If we were clinicians asked to assess these individuals who act in these troubling ways, we no doubt would find that many might be considered to be highly antagonistic and detached. Some may be motivated by strong levels of negative affectivity (such as depression, fear, or anxiety), while others might also be relatively detached from society and their own culture, thus fearing the kinds of problems one might have by associating with others who are different. And finally, more psychotic ways of thinking might govern the way in which the world is perceived and experienced, thus leading toward hateful and aggressive acts and fears. Within the LPF framework, we also would likely find individuals who feel very challenged in taking charge or their lives (i.e., low in self-directedness) and thus act in ways that are dramatic and extreme, only to achieve greater mastery. Some might have their identity so rigidly defined that they cannot view themselves or their actions in any other ways that might allow more constructive dialogues and exchanges with those are different or disagree with them. From an interpersonal (other) perspective, we can certainly see how empathy fails to be expressed in a number of these politicians and citizens, and we might easily envision how they are challenged in having intimacy with others who are not exactly like them. And even then, if they do have more close and caring relationships, if deficits in empathy exist, for instance, then it could be the case they strike out against those who go against their own ideas.
I am not suggesting we start diagnosing everyone who acts in these troubling ways with personality pathology. Ethical and competent assessment dictates a careful evaluation of a patient (not a random citizen or politician) from a licensed clinician, who appreciates the complexity and nuances of how information and data about a patient combine to produce a compelling and accurate narrative about how he or she functions. For instance, cognitive declines, head injuries, anxiety, depression, and trauma (just to mention a few) can affect judgment and behavior. Nevertheless, I do not believe it is a far stretch to envision that personality pathology may exist in a number of these individuals, when their actions are so publicly and regularly recorded.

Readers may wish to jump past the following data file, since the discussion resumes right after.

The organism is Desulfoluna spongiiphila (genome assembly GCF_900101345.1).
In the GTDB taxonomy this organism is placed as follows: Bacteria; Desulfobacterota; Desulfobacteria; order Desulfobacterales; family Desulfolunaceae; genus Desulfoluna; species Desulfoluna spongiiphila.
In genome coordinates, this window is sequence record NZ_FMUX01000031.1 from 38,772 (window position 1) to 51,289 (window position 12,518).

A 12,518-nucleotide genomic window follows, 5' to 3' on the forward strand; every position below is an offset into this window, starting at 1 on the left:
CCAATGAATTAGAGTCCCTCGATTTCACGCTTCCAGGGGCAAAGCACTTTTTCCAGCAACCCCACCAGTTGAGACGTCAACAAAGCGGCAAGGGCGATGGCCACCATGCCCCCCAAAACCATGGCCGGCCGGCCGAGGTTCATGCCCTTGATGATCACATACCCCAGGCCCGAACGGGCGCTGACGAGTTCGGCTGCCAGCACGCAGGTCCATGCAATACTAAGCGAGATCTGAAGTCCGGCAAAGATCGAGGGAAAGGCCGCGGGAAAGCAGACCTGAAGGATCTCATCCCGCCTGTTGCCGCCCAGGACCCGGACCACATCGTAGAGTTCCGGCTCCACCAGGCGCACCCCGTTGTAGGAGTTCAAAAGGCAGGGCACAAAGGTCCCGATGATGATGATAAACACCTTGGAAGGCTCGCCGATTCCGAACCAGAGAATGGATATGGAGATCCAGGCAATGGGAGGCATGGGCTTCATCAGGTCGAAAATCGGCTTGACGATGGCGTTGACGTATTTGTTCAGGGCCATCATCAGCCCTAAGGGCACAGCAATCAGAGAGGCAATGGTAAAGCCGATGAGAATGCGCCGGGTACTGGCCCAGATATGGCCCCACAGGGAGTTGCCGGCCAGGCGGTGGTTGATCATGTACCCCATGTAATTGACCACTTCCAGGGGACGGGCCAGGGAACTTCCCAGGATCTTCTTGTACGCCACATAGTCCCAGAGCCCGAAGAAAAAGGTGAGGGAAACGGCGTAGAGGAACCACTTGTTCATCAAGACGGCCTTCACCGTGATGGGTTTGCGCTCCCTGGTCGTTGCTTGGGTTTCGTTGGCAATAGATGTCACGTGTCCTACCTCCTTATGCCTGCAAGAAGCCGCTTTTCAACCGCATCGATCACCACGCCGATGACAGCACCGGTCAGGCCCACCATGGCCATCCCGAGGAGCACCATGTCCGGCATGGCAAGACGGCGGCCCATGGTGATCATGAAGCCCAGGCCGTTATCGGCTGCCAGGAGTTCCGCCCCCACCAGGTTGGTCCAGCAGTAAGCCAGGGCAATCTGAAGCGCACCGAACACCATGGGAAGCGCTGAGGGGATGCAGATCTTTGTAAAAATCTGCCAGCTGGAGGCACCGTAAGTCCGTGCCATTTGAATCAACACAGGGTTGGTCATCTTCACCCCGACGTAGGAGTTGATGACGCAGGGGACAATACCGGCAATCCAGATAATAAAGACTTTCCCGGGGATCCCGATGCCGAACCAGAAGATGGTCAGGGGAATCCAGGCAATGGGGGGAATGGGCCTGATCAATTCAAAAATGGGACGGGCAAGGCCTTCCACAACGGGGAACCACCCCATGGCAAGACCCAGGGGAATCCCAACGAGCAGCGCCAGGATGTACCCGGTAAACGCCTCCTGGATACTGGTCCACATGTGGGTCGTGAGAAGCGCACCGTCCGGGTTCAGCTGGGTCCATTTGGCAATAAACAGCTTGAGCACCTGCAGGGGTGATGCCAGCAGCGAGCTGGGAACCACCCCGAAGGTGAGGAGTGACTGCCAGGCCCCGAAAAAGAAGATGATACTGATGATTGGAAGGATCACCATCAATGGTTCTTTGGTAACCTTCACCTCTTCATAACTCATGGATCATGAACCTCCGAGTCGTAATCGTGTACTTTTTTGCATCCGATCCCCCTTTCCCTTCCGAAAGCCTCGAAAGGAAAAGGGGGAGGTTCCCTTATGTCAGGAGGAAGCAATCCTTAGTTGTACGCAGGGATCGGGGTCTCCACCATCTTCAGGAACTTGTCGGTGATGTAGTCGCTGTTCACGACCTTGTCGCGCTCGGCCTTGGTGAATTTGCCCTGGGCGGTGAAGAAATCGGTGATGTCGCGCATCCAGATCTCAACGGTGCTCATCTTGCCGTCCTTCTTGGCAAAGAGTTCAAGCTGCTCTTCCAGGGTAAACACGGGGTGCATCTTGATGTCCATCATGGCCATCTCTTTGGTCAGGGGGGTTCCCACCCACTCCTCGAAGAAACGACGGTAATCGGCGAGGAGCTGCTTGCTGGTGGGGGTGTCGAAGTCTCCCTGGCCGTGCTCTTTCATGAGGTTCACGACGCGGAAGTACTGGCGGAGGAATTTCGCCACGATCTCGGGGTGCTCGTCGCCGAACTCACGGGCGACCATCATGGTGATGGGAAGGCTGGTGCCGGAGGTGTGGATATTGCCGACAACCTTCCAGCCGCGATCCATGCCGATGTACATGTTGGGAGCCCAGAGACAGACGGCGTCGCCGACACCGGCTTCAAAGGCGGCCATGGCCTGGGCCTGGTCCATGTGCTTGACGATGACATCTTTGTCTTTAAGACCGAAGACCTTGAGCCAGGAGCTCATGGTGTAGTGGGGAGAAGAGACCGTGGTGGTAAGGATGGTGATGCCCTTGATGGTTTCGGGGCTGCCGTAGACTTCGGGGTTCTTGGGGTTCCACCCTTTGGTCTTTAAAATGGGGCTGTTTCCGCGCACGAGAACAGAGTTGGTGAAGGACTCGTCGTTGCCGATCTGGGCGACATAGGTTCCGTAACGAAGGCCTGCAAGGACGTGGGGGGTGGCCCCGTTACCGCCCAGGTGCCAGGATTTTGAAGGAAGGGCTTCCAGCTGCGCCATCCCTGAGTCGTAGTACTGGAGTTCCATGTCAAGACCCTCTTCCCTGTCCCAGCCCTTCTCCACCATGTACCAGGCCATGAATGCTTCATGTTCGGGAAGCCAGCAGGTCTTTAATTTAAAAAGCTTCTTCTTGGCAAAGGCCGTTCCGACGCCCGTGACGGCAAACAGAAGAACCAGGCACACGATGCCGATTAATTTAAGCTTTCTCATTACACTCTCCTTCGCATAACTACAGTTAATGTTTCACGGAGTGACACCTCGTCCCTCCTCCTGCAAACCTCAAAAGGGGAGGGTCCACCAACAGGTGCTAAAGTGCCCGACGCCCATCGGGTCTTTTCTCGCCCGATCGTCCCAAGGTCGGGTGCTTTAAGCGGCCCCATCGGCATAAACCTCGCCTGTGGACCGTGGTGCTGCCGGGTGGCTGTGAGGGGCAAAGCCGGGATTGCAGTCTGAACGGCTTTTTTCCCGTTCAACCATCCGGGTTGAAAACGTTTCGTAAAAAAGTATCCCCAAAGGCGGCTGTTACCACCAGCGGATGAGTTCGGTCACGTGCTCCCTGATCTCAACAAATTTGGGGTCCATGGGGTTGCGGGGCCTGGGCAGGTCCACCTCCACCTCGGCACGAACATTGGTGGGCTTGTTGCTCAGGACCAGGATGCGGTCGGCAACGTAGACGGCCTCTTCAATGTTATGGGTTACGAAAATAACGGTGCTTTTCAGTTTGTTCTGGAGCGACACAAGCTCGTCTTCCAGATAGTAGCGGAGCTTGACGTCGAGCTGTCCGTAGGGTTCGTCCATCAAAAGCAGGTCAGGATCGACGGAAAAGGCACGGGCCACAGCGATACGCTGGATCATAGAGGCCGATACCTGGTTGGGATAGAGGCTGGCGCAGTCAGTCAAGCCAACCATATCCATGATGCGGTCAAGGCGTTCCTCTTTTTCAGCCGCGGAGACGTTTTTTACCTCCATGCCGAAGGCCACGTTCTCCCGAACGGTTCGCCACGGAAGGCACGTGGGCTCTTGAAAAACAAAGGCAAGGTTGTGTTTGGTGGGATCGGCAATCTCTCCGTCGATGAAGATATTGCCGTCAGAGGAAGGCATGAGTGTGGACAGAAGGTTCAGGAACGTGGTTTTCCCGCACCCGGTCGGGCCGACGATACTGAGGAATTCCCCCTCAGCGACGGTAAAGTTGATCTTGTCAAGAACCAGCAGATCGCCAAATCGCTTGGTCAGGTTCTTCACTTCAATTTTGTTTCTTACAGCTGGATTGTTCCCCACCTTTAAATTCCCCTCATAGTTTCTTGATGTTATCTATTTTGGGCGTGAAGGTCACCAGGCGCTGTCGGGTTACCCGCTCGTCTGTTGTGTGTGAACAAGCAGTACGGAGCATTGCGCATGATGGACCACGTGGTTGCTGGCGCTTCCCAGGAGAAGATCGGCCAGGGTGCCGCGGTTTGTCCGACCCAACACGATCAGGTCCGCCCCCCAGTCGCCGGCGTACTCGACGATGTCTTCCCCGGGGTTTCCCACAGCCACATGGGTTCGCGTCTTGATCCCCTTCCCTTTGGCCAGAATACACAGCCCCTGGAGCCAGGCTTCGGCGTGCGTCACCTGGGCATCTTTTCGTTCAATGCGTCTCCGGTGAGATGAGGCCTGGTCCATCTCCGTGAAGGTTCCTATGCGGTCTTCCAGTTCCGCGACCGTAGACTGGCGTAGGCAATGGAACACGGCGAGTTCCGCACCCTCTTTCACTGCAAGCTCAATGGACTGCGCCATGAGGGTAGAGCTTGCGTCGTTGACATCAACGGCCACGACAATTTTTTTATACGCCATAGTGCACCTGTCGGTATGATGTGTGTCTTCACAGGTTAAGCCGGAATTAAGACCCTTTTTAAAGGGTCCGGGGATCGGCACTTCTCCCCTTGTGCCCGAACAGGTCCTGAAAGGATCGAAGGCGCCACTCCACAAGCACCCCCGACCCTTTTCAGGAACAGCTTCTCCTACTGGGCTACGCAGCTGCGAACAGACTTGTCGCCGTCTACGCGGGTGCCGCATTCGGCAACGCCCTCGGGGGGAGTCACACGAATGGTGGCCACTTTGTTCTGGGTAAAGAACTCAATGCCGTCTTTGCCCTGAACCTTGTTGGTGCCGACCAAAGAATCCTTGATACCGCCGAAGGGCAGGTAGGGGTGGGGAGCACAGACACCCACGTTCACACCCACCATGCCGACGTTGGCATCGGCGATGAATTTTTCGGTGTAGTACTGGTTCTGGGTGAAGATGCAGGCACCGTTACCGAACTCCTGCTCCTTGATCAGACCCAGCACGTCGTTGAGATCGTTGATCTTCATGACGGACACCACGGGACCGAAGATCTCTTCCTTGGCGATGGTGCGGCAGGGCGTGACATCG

The National Institute of Mental Health has not funded research on personality pathology in recent times, and treatment of personality disorders or pathology has suffered a similar fate. Clinicians, too, are reluctant to diagnose personality pathology, in large part due to the stigma and the perception that personality disorders are untreatable. Many providers offer piecemeal approaches to personality pathology (e.g., treating an impulse control problem) without conceptualizing how the specific problem is set into the context of the person’s personality. And then there are many psychiatrists and physicians who take mainly a psychopharmacological approach to these problems—again treating symptoms and not underlying personality structure and processes.
It is time that the mental health community put personality and its pathology back into the equation when patients are assessed. Funding agencies and professional societies need to take a closer look at these problems and how they are manifested. Offering healthy amounts of funding for carefully designed assessment and treatment studies will be a good start. Because I value the understanding of human personality in psychological treatment, I have moved into the role of president-elect of the International Society for the Study of Personality Disorders, (www.isspd.org). The ISSPD is committed to working at the international level to promote the importance and value of understanding personality in its complexity – traits, LPF, disorders, structure, and processes. We also are committed toward enhancing treatment to make people’s lives better.
Personality and its pathology does matter. It is time to start thinking about our challenges this way.